Roxanna: There is current research in the works of being peer reviewed regarding the benefits of placenta encapsulation by the founder of PBi Jodi Selander. Most of the evidence so far is years of mother’s reporting the effects. Placenta consumption has been practiced for literally centuries in various forms. There is research based evidence showing that placenta has a strong lactogenic effect, meaning it helps with milk production. In China placenta is mainly used to help women make more milk. Placenta also has a very high iron content. Iron deficiency is highly correlated to fatigue which can lead to depression postpartum.

Suzanne: what does everyone needs to know about placenta encapsulation?

Roxanna: Placenta encapsulation is a great way to consume your placenta postpartum to ease the transition into motherhood. I consider placenta encapsulation to be a vital part of planning for a healthy, easier postpartum. Placenta encapsulation includes safe handling of the placenta, rinsing, steaming, dehydrating, grinding, and encapsulating it. This allows you to consume your placenta by swallowing capsules, much like taking a vitamin. The encapsulation process needs to begin within 48 hours of the placenta’s birth. If it can’t begin within 48 hours the placenta will need to be frozen. A frozen placenta can still be encapsulated and is beneficial to the mother, though you do lose some nutrients.

Suzanne: why you started assisting women with placenta encapsulation?

Roxanna: After my first son was born in Los Angeles, California I suffered from PPD. I was told by my doctor that I would need to stop breastfeeding and go on medication. I said bull. Breastfeeding was very important to me so I started researching other ways to get help. I found an acupuncturist and began treatment. She was fabulous! I changed my diet and continued my research. What I found was there isn’t much support for new moms in our culture. A lot of people dismiss baby blues as normal or as no big deal. Through my research and with the help of my acupuncturist I discovered placenta encapsulation. By the time I learned enough to want to do it I could not use my first placenta. I became passionate about helping new moms plan for their postpartums, from freezing meals to getting a dog walker and yes consuming their placenta it all makes a difference! I apprenticed with a doula to learn how to encapsulate, then a year later I completed the TCM training and certification with PBI. I have been practicing for almost 3 years now and love it so much!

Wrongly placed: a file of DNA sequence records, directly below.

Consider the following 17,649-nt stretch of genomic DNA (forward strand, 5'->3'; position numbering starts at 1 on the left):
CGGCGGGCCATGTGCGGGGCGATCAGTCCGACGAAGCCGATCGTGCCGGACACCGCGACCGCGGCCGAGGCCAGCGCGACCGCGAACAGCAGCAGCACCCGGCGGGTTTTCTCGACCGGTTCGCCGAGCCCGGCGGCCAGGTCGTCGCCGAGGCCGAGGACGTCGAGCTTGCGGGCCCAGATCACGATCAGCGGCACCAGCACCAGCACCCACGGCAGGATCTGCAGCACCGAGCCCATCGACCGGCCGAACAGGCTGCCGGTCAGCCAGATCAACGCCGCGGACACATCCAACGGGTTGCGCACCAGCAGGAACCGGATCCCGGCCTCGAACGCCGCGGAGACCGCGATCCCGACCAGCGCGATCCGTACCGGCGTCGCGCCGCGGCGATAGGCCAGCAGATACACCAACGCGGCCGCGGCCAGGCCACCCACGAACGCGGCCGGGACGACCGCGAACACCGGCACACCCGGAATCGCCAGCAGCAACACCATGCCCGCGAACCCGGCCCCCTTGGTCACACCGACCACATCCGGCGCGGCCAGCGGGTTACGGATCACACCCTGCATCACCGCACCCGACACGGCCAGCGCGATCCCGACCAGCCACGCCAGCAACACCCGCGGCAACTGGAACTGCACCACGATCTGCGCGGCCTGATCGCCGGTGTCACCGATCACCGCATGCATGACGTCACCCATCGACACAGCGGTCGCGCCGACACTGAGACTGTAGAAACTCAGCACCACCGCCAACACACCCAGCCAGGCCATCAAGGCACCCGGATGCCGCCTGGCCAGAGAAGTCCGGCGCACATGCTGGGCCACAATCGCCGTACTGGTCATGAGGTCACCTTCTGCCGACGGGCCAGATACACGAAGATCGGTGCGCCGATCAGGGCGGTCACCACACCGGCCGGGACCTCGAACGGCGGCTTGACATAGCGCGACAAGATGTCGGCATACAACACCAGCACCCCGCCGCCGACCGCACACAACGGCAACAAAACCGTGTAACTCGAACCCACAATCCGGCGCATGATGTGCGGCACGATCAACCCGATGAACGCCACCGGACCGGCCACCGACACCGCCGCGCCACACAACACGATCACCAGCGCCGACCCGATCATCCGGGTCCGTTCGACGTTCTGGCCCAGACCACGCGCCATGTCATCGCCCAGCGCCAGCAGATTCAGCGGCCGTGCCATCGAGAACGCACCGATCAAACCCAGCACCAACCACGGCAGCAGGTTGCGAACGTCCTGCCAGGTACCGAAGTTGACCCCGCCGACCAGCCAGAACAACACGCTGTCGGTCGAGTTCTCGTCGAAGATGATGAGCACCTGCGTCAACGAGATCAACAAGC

Suzanne: did you consume your own placenta after the birth of both of your boys?  If not, what was the difference you felt with your 2nd?

Roxanna: After the birth of my second son in February, 2012 in Port Moody I encapsulated my own placenta. I was so excited! My postpartum was VERY different emotionally with encapsulation compared to my first postpartum. I still experienced ups and downs postpartum, especially in regards to my older son adjusting to being a big brother. The big difference for me was being able to handle all the transitional stuff without being overwhelmed, stressed, or depressed. I could tell myself that yes I was having a tough moment, but it will pass.

My thanks to Roxanne for answering my questions!  I hope it helped with questions you might have. Check out her Facebook Fan page to follow her journey in Placenta Encapsulation and Reiki healing treatments.